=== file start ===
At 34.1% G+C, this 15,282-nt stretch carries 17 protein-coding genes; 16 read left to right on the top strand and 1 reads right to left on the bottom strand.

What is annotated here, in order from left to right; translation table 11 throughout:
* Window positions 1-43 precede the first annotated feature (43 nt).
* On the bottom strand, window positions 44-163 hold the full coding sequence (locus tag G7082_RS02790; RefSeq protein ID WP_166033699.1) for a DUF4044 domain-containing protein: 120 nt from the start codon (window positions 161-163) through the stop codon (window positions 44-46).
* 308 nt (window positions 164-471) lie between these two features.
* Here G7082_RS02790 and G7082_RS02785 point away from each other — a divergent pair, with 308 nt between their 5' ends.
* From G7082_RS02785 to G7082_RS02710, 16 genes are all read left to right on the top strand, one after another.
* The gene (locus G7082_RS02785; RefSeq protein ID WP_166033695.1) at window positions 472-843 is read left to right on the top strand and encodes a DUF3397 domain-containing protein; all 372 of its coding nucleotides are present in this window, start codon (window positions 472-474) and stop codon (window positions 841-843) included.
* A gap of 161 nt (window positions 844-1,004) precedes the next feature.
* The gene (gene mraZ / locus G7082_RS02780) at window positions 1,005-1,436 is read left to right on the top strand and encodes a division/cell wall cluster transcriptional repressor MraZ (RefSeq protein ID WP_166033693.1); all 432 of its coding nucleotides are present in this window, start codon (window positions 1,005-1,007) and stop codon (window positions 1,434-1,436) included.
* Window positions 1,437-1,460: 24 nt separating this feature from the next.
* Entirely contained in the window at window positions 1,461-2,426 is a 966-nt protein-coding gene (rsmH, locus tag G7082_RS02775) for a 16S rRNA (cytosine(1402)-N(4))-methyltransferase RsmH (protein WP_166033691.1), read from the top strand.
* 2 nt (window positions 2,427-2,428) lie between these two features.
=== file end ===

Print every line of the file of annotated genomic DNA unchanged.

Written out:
At 34.1% G+C, this 15,282-nt stretch carries 17 protein-coding genes; 16 read left to right on the top strand and 1 reads right to left on the bottom strand.

What is annotated here, in order from left to right; translation table 11 throughout:
* Window positions 1-43 precede the first annotated feature (43 nt).
* On the bottom strand, window positions 44-163 hold the full coding sequence (locus tag G7082_RS02790; RefSeq protein ID WP_166033699.1) for a DUF4044 domain-containing protein: 120 nt from the start codon (window positions 161-163) through the stop codon (window positions 44-46).
* 308 nt (window positions 164-471) lie between these two features.
* Here G7082_RS02790 and G7082_RS02785 point away from each other — a divergent pair, with 308 nt between their 5' ends.
* From G7082_RS02785 to G7082_RS02710, 16 genes are all read left to right on the top strand, one after another.
* The gene (locus G7082_RS02785; RefSeq protein ID WP_166033695.1) at window positions 472-843 is read left to right on the top strand and encodes a DUF3397 domain-containing protein; all 372 of its coding nucleotides are present in this window, start codon (window positions 472-474) and stop codon (window positions 841-843) included.
* A gap of 161 nt (window positions 844-1,004) precedes the next feature.
* The gene (gene mraZ / locus G7082_RS02780) at window positions 1,005-1,436 is read left to right on the top strand and encodes a division/cell wall cluster transcriptional repressor MraZ (RefSeq protein ID WP_166033693.1); all 432 of its coding nucleotides are present in this window, start codon (window positions 1,005-1,007) and stop codon (window positions 1,434-1,436) included.
* Window positions 1,437-1,460: 24 nt separating this feature from the next.
* Entirely contained in the window at window positions 1,461-2,426 is a 966-nt protein-coding gene (rsmH, locus tag G7082_RS02775) for a 16S rRNA (cytosine(1402)-N(4))-methyltransferase RsmH (protein WP_166033691.1), read from the top strand.
* 2 nt (window positions 2,427-2,428) lie between these two features.